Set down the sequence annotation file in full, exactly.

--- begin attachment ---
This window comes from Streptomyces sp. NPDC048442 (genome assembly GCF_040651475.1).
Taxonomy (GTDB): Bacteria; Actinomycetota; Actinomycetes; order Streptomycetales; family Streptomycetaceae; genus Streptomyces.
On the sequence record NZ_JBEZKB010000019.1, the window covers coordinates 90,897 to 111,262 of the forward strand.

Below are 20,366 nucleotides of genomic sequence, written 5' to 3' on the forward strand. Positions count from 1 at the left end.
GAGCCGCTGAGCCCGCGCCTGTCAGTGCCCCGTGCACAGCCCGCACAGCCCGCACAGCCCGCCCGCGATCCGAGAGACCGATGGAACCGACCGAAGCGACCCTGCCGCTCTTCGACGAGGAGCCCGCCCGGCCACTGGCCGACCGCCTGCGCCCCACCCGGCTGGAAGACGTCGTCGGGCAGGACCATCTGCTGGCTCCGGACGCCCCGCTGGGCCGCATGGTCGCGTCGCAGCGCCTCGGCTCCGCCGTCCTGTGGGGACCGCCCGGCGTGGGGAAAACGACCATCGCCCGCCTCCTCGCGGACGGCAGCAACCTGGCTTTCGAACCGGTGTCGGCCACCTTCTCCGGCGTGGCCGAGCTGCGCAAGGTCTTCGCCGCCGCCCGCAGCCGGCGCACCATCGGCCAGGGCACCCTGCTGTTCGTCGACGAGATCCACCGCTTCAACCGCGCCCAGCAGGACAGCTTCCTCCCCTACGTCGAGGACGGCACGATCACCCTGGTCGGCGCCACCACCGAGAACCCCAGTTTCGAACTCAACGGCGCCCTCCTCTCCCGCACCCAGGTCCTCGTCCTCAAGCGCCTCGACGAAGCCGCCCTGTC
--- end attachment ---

This window comes from Streptomyces sp. NPDC048442 (genome assembly GCF_040651475.1).
Taxonomy (GTDB): Bacteria; Actinomycetota; Actinomycetes; order Streptomycetales; family Streptomycetaceae; genus Streptomyces.
On the sequence record NZ_JBEZKB010000019.1, the window covers coordinates 90,897 to 111,262 of the forward strand.

Below are 20,366 nucleotides of genomic sequence, written 5' to 3' on the forward strand. Positions count from 1 at the left end.
GAGCCGCTGAGCCCGCGCCTGTCAGTGCCCCGTGCACAGCCCGCACAGCCCGCACAGCCCGCCCGCGATCCGAGAGACCGATGGAACCGACCGAAGCGACCCTGCCGCTCTTCGACGAGGAGCCCGCCCGGCCACTGGCCGACCGCCTGCGCCCCACCCGGCTGGAAGACGTCGTCGGGCAGGACCATCTGCTGGCTCCGGACGCCCCGCTGGGCCGCATGGTCGCGTCGCAGCGCCTCGGCTCCGCCGTCCTGTGGGGACCGCCCGGCGTGGGGAAAACGACCATCGCCCGCCTCCTCGCGGACGGCAGCAACCTGGCTTTCGAACCGGTGTCGGCCACCTTCTCCGGCGTGGCCGAGCTGCGCAAGGTCTTCGCCGCCGCCCGCAGCCGGCGCACCATCGGCCAGGGCACCCTGCTGTTCGTCGACGAGATCCACCGCTTCAACCGCGCCCAGCAGGACAGCTTCCTCCCCTACGTCGAGGACGGCACGATCACCCTGGTCGGCGCCACCACCGAGAACCCCAGTTTCGAACTCAACGGCGCCCTCCTCTCCCGCACCCAGGTCCTCGTCCTCAAGCGCCTCGACGAAGCCGCCCTGTC